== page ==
Having a gifted child is a walk in the park, isn’t it? Not necessarily - parents of gifted children can find themselves struggling when it comes to finding activities to do at home (and beyond). Read our ideas and tips for activities for highly capable children.
Is being gifted a problem?
Parents of gifted children often encounter problems when talking to others, including teachers, about their child's abilities. People don’t tend to offer much sympathy when you’re finding parenting challenging, and you may have heard something along the lines of “How can you complain when your child is super smart?” 😠
Being gifted, in itself, is not the problem - but being a high achiever can cause issues for a child and their family. Like racehorses, gifted children are often under the same limitations as thoroughbreds🏇, forced to stand still behind the start line. And their parents… well, they’re the ones desperately trying to hold on to the reins!
Mensa considers the top 2% of the population to be ‘gifted’. Above-average intelligence is indeed a gift, but it brings with it a series of challenges. The biggest one is - how do you help gifted children to make the most of their talents?
Just because a child has high potential, it doesn’t mean they’ll always get top marks in the classroom. This is because they can lose interest and get bored easily. They can also become anxious and impatient and refuse to go to school. ❌
This is something all parents would like to prevent, so let’s look at how to keep a gifted child busy with engaging and stimulating activities.
Schools for gifted children
Let's start with the fundamental question. Are there schools for students with above-average cognitive skills that can offer the necessary stimuli for a gifted children and help them progress at a pace that suits them? 🚀 The answer is yes, but that may not always be the best solution. A successful school experience is often the result of personalised and inclusive teaching.
That is, parents, teachers and support staff must work together. A gifted student should be the focus of a tailor-made, inclusive educational path that allows them to reach their full potential. The key to this is recognition of their skills and any other associated learning differences that they may have - as many gifted children are dual or multiple exceptional (DME). This means that, along with their exceptional intelligence, they also have special educational needs such as ADHD, dyslexia, or autism spectrum disorders.
A gifted child should:
- have a personalised educational path
- have different learning goals
- be allowed to do different activities during classroom hours
- have supplementary or different homework assigned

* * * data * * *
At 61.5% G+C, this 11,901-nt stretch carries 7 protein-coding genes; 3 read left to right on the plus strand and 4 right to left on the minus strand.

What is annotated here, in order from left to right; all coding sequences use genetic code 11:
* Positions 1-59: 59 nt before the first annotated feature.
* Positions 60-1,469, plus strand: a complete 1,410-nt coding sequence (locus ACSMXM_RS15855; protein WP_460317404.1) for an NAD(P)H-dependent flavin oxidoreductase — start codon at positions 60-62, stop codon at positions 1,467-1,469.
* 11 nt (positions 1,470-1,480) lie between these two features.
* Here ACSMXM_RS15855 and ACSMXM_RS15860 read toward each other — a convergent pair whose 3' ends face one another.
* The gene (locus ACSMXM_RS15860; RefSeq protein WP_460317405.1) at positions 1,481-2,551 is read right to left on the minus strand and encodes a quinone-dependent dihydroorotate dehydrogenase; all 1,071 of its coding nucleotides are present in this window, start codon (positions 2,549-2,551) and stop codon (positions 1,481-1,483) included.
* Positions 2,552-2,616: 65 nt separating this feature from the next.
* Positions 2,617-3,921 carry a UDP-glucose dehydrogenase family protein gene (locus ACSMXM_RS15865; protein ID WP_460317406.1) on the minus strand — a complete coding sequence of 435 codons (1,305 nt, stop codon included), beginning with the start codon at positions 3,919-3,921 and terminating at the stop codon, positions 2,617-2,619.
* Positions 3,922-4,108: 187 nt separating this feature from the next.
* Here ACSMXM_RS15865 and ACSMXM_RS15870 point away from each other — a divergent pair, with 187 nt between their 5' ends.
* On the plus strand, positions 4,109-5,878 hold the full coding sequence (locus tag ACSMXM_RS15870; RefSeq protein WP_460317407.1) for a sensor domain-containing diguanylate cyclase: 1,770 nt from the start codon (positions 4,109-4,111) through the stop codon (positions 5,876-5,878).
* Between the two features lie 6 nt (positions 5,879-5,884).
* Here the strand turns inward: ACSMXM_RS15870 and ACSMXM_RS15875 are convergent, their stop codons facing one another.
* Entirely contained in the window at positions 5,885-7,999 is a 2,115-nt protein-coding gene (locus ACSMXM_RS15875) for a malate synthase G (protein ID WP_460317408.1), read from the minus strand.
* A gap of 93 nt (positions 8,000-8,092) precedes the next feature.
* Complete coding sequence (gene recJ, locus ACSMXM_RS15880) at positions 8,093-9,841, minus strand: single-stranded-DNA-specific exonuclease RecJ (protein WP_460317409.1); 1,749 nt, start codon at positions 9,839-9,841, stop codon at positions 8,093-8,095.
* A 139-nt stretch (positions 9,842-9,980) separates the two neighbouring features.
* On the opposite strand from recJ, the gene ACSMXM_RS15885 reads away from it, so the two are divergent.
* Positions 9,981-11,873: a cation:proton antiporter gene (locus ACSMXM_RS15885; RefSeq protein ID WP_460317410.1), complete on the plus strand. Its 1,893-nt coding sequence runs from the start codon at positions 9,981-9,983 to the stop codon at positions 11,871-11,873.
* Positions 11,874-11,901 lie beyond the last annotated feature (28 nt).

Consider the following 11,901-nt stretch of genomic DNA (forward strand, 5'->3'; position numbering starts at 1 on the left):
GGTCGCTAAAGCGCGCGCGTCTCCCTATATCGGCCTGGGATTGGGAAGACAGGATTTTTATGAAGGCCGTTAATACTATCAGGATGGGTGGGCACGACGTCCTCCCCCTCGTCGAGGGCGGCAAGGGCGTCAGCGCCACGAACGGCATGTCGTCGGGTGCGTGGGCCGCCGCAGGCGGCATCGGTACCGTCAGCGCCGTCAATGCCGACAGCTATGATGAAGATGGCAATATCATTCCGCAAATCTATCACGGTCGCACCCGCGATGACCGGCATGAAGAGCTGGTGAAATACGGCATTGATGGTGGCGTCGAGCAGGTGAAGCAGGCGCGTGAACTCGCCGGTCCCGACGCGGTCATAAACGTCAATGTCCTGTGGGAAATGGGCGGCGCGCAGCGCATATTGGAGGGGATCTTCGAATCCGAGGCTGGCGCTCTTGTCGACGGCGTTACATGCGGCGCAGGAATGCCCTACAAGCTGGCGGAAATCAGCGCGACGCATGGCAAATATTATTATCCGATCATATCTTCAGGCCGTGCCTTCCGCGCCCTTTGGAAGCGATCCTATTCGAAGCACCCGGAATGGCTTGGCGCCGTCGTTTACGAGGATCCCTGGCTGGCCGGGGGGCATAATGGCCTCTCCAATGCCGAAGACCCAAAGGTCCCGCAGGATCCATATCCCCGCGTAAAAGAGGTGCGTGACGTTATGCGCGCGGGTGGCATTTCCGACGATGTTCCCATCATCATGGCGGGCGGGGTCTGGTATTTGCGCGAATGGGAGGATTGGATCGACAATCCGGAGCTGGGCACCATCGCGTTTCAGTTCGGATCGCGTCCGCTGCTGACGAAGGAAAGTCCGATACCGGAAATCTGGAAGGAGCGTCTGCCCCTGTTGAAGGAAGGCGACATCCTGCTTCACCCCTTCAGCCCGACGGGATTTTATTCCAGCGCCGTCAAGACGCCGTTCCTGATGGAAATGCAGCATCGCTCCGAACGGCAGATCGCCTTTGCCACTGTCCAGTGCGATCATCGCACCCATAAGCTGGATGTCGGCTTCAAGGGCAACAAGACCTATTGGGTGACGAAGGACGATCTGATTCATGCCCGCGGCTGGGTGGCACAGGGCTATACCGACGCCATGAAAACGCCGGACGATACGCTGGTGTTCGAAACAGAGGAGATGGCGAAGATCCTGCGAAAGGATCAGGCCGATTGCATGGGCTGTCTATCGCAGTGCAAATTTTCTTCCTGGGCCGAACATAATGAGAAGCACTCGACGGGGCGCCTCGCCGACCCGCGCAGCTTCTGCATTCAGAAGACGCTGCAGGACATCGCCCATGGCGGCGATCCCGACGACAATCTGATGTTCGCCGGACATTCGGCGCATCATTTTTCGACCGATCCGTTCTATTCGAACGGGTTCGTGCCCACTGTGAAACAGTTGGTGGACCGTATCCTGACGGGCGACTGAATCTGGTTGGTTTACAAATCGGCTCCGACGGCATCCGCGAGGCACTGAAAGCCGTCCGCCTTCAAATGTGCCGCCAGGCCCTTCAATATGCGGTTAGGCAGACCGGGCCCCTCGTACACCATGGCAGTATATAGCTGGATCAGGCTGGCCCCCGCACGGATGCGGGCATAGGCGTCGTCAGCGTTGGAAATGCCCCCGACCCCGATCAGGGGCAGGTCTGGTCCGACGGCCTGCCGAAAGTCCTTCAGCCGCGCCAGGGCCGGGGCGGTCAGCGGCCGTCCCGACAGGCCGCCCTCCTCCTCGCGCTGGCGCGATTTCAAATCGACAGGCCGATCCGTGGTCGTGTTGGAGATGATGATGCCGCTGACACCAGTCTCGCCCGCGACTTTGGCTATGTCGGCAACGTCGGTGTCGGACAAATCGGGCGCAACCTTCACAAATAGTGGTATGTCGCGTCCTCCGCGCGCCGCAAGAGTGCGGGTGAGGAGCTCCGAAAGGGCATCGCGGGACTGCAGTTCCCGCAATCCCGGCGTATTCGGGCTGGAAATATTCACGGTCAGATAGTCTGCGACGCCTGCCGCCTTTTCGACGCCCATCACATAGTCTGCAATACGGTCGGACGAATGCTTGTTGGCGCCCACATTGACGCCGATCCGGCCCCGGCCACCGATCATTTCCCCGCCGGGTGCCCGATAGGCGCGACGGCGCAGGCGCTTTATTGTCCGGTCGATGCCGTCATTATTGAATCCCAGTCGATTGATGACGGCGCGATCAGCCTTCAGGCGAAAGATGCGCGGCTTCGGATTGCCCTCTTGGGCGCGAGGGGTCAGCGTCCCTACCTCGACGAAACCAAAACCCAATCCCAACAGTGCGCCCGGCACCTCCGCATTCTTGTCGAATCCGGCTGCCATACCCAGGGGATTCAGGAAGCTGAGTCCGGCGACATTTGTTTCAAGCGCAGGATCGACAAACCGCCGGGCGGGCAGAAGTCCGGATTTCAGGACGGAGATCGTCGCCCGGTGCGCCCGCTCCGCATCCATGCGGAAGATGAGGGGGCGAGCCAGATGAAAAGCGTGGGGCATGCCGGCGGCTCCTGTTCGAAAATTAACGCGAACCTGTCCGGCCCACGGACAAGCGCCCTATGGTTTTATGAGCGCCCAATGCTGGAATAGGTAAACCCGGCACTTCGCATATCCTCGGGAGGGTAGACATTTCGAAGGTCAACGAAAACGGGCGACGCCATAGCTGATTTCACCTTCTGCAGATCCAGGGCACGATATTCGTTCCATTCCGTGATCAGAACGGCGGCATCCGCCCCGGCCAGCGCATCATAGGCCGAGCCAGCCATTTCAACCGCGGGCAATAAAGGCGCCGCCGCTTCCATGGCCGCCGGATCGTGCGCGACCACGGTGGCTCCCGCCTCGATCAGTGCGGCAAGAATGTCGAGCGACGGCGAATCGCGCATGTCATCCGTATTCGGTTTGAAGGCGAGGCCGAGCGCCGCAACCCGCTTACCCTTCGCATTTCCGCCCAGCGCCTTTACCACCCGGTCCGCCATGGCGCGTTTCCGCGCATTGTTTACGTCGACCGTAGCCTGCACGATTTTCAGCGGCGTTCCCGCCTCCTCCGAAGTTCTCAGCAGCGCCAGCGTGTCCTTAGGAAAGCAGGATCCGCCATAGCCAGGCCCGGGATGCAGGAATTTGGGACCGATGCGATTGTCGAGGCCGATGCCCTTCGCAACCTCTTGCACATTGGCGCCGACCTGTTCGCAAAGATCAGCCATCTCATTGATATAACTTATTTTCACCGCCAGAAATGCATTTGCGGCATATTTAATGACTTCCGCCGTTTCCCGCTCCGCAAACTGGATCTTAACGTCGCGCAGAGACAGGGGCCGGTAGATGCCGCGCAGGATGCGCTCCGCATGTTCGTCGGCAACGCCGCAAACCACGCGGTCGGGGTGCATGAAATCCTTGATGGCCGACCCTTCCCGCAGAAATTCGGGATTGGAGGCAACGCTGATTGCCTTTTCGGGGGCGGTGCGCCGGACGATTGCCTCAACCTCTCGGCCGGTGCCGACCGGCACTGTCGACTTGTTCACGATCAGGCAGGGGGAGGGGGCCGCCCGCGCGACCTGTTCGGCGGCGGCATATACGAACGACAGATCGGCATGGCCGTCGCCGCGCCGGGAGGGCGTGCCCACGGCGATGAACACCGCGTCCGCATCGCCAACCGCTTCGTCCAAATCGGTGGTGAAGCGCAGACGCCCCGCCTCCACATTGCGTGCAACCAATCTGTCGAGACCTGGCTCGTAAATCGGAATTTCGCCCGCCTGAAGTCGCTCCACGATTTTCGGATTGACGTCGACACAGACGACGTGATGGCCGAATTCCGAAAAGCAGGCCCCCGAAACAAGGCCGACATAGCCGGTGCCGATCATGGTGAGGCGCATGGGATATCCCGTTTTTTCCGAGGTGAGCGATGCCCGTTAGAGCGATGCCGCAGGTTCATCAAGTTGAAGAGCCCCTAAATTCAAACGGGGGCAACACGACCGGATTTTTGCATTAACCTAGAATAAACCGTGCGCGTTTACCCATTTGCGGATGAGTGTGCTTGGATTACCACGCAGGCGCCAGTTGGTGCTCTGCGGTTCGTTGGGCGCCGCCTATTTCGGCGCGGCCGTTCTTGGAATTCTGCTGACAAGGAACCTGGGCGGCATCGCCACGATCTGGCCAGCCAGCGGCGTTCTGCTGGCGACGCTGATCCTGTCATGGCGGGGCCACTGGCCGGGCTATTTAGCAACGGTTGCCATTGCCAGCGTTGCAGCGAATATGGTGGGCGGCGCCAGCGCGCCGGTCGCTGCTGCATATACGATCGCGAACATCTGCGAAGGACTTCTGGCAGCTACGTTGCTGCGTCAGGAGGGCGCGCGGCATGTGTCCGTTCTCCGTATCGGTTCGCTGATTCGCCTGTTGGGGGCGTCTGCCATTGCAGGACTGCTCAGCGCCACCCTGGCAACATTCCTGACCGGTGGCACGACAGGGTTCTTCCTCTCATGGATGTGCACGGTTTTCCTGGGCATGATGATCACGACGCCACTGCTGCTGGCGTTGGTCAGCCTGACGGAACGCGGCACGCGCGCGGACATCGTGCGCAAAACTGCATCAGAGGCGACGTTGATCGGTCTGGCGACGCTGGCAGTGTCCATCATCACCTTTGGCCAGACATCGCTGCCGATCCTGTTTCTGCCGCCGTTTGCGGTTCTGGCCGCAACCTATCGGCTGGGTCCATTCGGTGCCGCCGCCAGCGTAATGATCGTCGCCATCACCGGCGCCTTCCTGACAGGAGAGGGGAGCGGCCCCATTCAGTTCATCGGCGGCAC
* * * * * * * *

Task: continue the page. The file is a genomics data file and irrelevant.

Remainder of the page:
- have the opportunity to attend a higher-level class
Activities for gifted children at school
Teachers who have experience working with gifted students will be able to build a learning path that allows a child with high potential to both express and explores their cognitive abilities, while also addressing their social needs. 👥
Here are some examples of activities that a gifted child can do at school:
- Cooperative learning: they can work in a group with others and make an important contribution to the success of a project or task
- Tutoring: the child can be involved in explaining activities and concepts that they already understand to the class
- Small challenges: if a child is particularly good at a subject, they will be able to take on extra tasks and challenges set by the teacher
It’s often a worry that a child with high potential will become big-headed, but it’s rarely the case. If anything, the greater risk is that their enthusiasm and desire to learn will dry up due to lack of stimulation.
A gifted child needs to be challenged regularly, experience a range of activities and deepen their knowledge of subjects that they are passionate about. They also need to be creative in their work and have the opportunity to ask questions.
Activities for gifted children: some ideas
Are you struggling to keep your gifted child busy? Here are some ideas to inspire you!
Activities for gifted children: exhibitions, museums, fairs
Learning outside the classroom is the ideal way to increase your subject knowledge. One great activity that provides learning opportunities for a gifted child is a trip to a museum, an aquarium or an exhibition. Try to exploit their free time in a constructive way to keep their brilliant minds busy. 🧠
Activities for gifted children: research and insights
This advice is especially useful for children attending primary school. If you don't know how to keep your child busy when they’re not at school, ask them to do research into a topic they are passionate about. They could even present it to you and host a mini Q&A session for the family! Give them a special folder to store their work once it’s done. 🔍
Activities for gifted children: games and video games (also online learning)
Modern technology offers a range of fantastic opportunities for gifted children. They can explore their thirst for knowledge and understanding through the use of video games and online software - and also by simply surfing the web. Of course, you’ll need to watch over them and make sure you have the appropriate parental controls in place - but the computer could prove to be a fantastically in satisfying their thirst for knowledge.🎮
Activities for gifted children: free time
It’s counterproductive to fill every minute of a gifted child’s free time with learning activities. They will always need time for themselves, whether it’s playing with Lego, reading, drawing, or computer programming. Their abilities shouldn’t impose on them having free time for their favourite activities. A gifted child, like any child, needs time to themselves. 😊